In terms of operations, the on-site vaccine program has some crucial logistical requirements, as detailed in a webinar for CVS’s facility partners that was held Monday and is available on Omnicare’s COVID-19 vaccine resource webpage.
One of the first steps for nursing homes is to make sure that their contact information is updated with CVS, Darling said on the Monday webinar.
“The most important thing that each facility can do right now is to complete and return to us your updated contact information,” he said. “We will be relying upon a variety of methods of communication in the coming months. Phone calls will surely be one of those methods, but perhaps more importantly, e-mail will also be used.”
E-mail is going to be critically important, so facilities have to make sure the right people are receiving them — and ensure that they are doing so in a timely manner.
That’s because e-mail notifications will be sent to LTC facilities this month with three pre-selected onsite clinic dates, which CVS is in the process of scheduling. And in the near term, communications will be going to all primary points of contact indicated by the facility, Ryan Jeanneret, senior director and Omnicare lead for the COVID-19 Vaccine Program for LTC, said on the webinar.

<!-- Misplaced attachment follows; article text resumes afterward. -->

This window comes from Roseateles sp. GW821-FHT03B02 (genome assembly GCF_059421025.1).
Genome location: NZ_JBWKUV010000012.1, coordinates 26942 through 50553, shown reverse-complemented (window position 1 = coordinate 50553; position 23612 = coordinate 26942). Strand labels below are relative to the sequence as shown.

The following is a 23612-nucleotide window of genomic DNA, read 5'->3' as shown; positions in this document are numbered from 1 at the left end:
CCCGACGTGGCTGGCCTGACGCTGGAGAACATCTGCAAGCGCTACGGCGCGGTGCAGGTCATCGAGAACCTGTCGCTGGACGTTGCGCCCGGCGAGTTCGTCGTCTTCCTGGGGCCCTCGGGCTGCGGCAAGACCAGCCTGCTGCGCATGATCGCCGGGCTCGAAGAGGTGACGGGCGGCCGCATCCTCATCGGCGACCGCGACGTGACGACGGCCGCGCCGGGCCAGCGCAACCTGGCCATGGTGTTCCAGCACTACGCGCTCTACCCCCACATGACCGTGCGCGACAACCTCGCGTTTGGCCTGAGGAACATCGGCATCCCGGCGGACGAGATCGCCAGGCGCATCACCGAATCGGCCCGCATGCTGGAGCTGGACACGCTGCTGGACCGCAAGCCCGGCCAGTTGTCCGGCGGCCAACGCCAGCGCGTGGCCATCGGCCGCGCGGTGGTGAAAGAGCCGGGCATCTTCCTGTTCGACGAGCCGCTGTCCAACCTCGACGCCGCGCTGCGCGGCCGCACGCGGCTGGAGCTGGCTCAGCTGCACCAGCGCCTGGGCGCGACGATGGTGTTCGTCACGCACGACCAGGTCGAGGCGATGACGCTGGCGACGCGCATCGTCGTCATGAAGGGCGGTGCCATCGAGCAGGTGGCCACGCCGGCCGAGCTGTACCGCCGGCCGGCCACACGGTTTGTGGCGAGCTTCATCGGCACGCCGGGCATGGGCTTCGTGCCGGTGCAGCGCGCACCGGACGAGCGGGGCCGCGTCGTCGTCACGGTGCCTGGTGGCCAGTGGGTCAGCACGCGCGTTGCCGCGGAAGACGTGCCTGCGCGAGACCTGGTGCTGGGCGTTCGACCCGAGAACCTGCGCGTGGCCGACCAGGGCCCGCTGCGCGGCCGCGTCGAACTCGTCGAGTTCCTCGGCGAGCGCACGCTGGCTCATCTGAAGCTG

The assigned clinic dates will be sent by three separate emails from a CVS Health distribution list, and at or near the time of the notification, the primary points of contact at the facility will get a package from CVS with consent forms, awareness posters, and other materials.
Then there will be a confirmation phone call with the facility’s primary point of contact, verifying the dates and the total number of patients, residents, and staff that will be vaccinated at each clinic — as well as addressing any questions that haven’t yet been answered, Jeanneret said.
When it comes to those questions, Love and Darling both are aware of the hesitation around the vaccine. But some element of learning on the fly is inevitable with a novel virus.
“This is unique, right?” Love told SNN. “A year ago, no one knew what COVID-19 was; now we got a vaccine that looks efficacious and safe. So we’re going to have to learn. We may have to develop other educational material; we may have to develop other strategies to get those materials out there. We’ll learn as we go, we’ll work closely with the CDC and our other partners on getting them out there.”